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            Tuesday, April 21, 2015


Tommy Gun Smith


            GUN SAFETY LESSON Posted by Rodger the Real King of France | 4/21/2015 02:45:00 AM | PERMALINK Back Link (6) | Send This Post | HOME


"The MSM Rule of Inverse Electoral Correlation:
The closer the presidential race gets, the louder the MSM declares that it’s over. And all this comes even as Clinton has had a terrible week—arguably her worst week ever, as the billowing smoke of financial scandal clouds herself and her family."

That's kinda scary. We've been taught that the gun is always loaded, and always ready to go off, but hell, we still have that expectation that the damn safety work, or the round won't go off while you are loading it.
^ If there's any ammo in the magazine, then the gun is loaded.
It's loaded until you visually check the chamber and the magazine and are 100% sure that it's unloaded.

"Always treat a gun as loaded" doesn't teach anything about how to handle it (see: 3 rules), it just kind'a says "be careful." Look, you wouldn't transport, clean, hand off, set down, leave the firing line, store, etc. a loaded gun, so how can you treat it as loaded while doing those?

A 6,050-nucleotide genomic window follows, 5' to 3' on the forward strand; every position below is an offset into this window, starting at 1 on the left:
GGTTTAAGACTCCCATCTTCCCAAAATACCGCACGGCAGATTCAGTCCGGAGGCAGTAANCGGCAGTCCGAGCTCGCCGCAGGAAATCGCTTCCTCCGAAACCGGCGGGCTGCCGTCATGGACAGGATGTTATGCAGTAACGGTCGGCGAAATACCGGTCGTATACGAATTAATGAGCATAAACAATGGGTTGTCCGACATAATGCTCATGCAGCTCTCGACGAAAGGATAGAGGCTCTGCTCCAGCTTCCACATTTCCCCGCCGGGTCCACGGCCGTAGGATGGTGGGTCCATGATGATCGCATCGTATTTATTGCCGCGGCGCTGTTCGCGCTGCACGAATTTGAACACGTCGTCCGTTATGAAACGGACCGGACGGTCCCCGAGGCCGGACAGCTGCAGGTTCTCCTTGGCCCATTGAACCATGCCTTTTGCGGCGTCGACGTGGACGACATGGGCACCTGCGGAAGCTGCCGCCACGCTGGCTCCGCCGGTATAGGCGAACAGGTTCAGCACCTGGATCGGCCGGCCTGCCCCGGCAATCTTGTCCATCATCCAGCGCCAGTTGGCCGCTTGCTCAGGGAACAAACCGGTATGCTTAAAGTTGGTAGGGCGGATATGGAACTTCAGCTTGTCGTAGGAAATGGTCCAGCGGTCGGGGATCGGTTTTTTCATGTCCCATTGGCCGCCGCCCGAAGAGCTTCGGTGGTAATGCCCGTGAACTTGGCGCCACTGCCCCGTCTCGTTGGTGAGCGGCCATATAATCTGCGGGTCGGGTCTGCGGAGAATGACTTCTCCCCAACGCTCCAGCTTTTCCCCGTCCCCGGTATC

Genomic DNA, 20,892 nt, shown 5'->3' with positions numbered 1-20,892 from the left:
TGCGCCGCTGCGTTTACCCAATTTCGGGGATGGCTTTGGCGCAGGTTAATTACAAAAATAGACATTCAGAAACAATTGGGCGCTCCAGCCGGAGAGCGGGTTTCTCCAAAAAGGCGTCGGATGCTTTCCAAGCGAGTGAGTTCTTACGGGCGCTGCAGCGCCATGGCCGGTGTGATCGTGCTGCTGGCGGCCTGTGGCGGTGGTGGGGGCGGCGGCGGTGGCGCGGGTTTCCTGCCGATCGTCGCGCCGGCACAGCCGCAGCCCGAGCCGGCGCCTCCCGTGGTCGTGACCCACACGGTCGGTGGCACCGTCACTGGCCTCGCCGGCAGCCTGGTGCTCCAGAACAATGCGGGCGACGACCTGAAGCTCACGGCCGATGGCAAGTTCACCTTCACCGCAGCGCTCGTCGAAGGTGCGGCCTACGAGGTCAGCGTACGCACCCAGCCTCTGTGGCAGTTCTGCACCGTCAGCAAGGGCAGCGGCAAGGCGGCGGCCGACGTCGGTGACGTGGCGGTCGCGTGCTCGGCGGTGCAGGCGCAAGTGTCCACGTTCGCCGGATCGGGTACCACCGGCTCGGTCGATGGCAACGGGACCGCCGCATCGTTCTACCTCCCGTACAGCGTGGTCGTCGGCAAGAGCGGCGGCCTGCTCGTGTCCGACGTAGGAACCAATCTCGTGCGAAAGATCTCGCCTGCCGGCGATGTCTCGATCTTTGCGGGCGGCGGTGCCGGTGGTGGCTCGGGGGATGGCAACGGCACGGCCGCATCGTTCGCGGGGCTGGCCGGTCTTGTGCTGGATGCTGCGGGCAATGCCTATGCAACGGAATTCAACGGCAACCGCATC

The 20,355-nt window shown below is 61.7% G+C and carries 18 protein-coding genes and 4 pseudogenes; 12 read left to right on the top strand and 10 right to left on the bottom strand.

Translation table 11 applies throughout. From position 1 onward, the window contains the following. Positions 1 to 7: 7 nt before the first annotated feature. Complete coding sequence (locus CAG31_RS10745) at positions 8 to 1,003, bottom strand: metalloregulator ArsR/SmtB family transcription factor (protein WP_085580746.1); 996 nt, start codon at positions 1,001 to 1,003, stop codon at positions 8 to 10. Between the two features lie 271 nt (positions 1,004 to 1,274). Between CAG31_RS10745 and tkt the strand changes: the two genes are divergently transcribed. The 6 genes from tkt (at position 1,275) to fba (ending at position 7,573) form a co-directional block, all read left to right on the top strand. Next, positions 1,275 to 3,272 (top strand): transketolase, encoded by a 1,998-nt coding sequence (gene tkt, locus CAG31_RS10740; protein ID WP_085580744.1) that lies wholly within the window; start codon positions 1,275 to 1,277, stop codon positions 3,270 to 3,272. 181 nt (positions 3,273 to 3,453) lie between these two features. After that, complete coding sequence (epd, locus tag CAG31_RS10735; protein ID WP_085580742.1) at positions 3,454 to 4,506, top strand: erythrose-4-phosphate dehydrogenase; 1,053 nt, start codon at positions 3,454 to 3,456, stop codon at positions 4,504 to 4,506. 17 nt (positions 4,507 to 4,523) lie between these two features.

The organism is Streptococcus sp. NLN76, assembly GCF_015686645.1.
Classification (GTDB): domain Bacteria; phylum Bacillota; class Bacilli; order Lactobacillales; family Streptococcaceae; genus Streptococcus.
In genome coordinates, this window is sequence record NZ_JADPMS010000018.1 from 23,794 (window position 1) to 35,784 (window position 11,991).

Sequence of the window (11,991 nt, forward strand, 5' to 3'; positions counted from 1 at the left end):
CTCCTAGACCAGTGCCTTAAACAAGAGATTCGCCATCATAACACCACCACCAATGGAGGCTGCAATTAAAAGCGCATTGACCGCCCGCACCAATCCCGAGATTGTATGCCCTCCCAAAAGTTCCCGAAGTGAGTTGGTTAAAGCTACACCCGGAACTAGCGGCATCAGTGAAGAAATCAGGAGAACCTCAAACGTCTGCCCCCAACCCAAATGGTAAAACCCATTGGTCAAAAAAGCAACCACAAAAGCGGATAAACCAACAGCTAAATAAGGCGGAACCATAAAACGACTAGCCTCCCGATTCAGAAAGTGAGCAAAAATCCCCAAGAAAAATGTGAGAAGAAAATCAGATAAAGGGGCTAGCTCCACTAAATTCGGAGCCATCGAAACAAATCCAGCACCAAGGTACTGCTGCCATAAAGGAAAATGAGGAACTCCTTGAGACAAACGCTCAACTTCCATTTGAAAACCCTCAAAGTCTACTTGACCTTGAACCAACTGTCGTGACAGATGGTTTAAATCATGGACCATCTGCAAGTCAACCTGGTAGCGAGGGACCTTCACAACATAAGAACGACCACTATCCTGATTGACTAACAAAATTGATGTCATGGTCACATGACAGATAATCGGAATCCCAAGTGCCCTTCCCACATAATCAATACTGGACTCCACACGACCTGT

No, always check the chamber and magazine (remove mag and lock action open if possible). Only when you're 100% sure can you do these "unloaded" things. Even unloaded, the 3 rules apply (muzzle, finger, and ammo discipline).
As for the malfunction, yeah, scary.
Even new guns can have a fault, and the dealer and manufacturer need to be notified ASAP.
Now, imagine what a used gun might be like.
Get a qualified gunsmith to inspect it. Even ol' Uncle Bill's. srsly
I've restored a few basket cases that looked good to the casual observer.
What always amazes us is that folks think a cocked'n'locked 1911 (with TWO safeties) is more "dangerous" than a Glock (with NO safety).

Ann Hedonia & Sam Paku

Two safeties?

Can someone familiar with the 1911 explain that to me? I thought there was only one.

(Just looking to be a little less ignorant, that's all)
The venerable Model 1911 has both a thumb-safety and a grip-safety. The former is an active safety and must be manually disengaged in order to fire; the latter is a passive safety and is automatically disengaged when the shooter assumes the proper grip on the weapon. Both safeties must be disengaged in order for the weapon to fire.

Yes, it could be said that we are both (among other things) familiar with the 1911...
Ann Hedonia & Sam Paku
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